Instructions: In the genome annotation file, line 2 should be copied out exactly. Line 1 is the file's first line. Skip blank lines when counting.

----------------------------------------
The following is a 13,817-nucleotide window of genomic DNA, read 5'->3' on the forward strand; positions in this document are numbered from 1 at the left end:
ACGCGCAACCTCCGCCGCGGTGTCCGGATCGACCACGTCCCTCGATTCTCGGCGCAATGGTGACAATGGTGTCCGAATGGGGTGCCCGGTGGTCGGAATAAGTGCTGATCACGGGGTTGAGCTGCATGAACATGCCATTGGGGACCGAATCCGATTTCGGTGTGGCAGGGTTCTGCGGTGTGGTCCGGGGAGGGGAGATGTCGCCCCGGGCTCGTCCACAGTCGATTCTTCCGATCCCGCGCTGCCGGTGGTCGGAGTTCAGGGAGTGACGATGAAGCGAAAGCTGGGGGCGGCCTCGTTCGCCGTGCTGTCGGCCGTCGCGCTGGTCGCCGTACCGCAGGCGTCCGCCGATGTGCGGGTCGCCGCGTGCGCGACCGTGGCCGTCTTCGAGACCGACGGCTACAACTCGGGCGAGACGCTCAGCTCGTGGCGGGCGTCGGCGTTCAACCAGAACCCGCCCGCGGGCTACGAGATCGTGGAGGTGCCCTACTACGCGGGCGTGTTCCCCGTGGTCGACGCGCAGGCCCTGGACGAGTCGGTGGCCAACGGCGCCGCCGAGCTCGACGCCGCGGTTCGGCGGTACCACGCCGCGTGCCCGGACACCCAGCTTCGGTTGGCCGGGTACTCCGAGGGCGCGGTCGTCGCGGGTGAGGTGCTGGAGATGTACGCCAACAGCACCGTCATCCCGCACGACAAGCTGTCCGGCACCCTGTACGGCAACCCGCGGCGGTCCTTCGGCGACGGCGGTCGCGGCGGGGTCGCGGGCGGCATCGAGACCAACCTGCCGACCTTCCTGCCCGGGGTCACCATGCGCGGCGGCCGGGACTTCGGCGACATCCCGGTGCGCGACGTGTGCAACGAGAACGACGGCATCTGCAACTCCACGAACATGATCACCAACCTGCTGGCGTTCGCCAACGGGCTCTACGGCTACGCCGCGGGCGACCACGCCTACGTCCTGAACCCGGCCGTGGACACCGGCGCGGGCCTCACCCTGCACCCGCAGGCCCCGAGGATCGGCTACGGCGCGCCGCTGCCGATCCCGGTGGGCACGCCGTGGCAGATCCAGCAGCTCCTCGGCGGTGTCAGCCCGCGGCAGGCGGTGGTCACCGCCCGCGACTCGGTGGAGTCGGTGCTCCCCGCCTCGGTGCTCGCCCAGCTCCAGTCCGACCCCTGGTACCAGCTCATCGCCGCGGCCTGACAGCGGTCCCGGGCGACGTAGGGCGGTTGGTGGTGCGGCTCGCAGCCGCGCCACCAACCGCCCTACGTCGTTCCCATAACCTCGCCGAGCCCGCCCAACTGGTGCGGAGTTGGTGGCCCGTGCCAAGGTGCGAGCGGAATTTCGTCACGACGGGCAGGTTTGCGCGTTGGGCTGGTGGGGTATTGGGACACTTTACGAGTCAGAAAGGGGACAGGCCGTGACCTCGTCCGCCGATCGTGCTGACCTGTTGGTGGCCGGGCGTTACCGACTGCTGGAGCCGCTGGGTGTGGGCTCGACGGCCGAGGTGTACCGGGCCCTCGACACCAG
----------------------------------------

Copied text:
ACGCGCAACCTCCGCCGCGGTGTCCGGATCGACCACGTCCCTCGATTCTCGGCGCAATGGTGACAATGGTGTCCGAATGGGGTGCCCGGTGGTCGGAATAAGTGCTGATCACGGGGTTGAGCTGCATGAACATGCCATTGGGGACCGAATCCGATTTCGGTGTGGCAGGGTTCTGCGGTGTGGTCCGGGGAGGGGAGATGTCGCCCCGGGCTCGTCCACAGTCGATTCTTCCGATCCCGCGCTGCCGGTGGTCGGAGTTCAGGGAGTGACGATGAAGCGAAAGCTGGGGGCGGCCTCGTTCGCCGTGCTGTCGGCCGTCGCGCTGGTCGCCGTACCGCAGGCGTCCGCCGATGTGCGGGTCGCCGCGTGCGCGACCGTGGCCGTCTTCGAGACCGACGGCTACAACTCGGGCGAGACGCTCAGCTCGTGGCGGGCGTCGGCGTTCAACCAGAACCCGCCCGCGGGCTACGAGATCGTGGAGGTGCCCTACTACGCGGGCGTGTTCCCCGTGGTCGACGCGCAGGCCCTGGACGAGTCGGTGGCCAACGGCGCCGCCGAGCTCGACGCCGCGGTTCGGCGGTACCACGCCGCGTGCCCGGACACCCAGCTTCGGTTGGCCGGGTACTCCGAGGGCGCGGTCGTCGCGGGTGAGGTGCTGGAGATGTACGCCAACAGCACCGTCATCCCGCACGACAAGCTGTCCGGCACCCTGTACGGCAACCCGCGGCGGTCCTTCGGCGACGGCGGTCGCGGCGGGGTCGCGGGCGGCATCGAGACCAACCTGCCGACCTTCCTGCCCGGGGTCACCATGCGCGGCGGCCGGGACTTCGGCGACATCCCGGTGCGCGACGTGTGCAACGAGAACGACGGCATCTGCAACTCCACGAACATGATCACCAACCTGCTGGCGTTCGCCAACGGGCTCTACGGCTACGCCGCGGGCGACCACGCCTACGTCCTGAACCCGGCCGTGGACACCGGCGCGGGCCTCACCCTGCACCCGCAGGCCCCGAGGATCGGCTACGGCGCGCCGCTGCCGATCCCGGTGGGCACGCCGTGGCAGATCCAGCAGCTCCTCGGCGGTGTCAGCCCGCGGCAGGCGGTGGTCACCGCCCGCGACTCGGTGGAGTCGGTGCTCCCCGCCTCGGTGCTCGCCCAGCTCCAGTCCGACCCCTGGTACCAGCTCATCGCCGCGGCCTGACAGCGGTCCCGGGCGACGTAGGGCGGTTGGTGGTGCGGCTCGCAGCCGCGCCACCAACCGCCCTACGTCGTTCCCATAACCTCGCCGAGCCCGCCCAACTGGTGCGGAGTTGGTGGCCCGTGCCAAGGTGCGAGCGGAATTTCGTCACGACGGGCAGGTTTGCGCGTTGGGCTGGTGGGGTATTGGGACACTTTACGAGTCAGAAAGGGGACAGGCCGTGACCTCGTCCGCCGATCGTGCTGACCTGTTGGTGGCCGGGCGTTACCGACTGCTGGAGCCGCTGGGTGTGGGCTCGACGGCCGAGGTGTACCGGGCCCTCGACACCAG